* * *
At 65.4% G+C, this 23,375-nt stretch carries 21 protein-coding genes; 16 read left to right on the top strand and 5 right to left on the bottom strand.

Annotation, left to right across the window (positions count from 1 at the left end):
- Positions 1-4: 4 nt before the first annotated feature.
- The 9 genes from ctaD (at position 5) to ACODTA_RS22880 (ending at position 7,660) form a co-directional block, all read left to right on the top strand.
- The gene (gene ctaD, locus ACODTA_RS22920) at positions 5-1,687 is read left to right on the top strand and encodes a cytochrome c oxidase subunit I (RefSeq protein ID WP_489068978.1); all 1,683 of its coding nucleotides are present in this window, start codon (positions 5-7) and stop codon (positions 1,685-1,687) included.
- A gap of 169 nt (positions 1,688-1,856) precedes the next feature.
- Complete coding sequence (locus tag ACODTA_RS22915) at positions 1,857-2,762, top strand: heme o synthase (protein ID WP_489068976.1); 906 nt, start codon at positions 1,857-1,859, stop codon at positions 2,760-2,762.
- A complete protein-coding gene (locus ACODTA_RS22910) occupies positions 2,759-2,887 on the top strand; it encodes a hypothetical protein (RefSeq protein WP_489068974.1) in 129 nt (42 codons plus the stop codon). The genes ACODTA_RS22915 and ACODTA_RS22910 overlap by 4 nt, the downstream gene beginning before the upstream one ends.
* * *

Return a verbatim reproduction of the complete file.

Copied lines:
At 65.4% G+C, this 23,375-nt stretch carries 21 protein-coding genes; 16 read left to right on the top strand and 5 right to left on the bottom strand.

Annotation, left to right across the window (positions count from 1 at the left end):
- Positions 1-4: 4 nt before the first annotated feature.
- The 9 genes from ctaD (at position 5) to ACODTA_RS22880 (ending at position 7,660) form a co-directional block, all read left to right on the top strand.
- The gene (gene ctaD, locus ACODTA_RS22920) at positions 5-1,687 is read left to right on the top strand and encodes a cytochrome c oxidase subunit I (RefSeq protein ID WP_489068978.1); all 1,683 of its coding nucleotides are present in this window, start codon (positions 5-7) and stop codon (positions 1,685-1,687) included.
- A gap of 169 nt (positions 1,688-1,856) precedes the next feature.
- Complete coding sequence (locus tag ACODTA_RS22915) at positions 1,857-2,762, top strand: heme o synthase (protein ID WP_489068976.1); 906 nt, start codon at positions 1,857-1,859, stop codon at positions 2,760-2,762.
- A complete protein-coding gene (locus ACODTA_RS22910) occupies positions 2,759-2,887 on the top strand; it encodes a hypothetical protein (RefSeq protein WP_489068974.1) in 129 nt (42 codons plus the stop codon). The genes ACODTA_RS22915 and ACODTA_RS22910 overlap by 4 nt, the downstream gene beginning before the upstream one ends.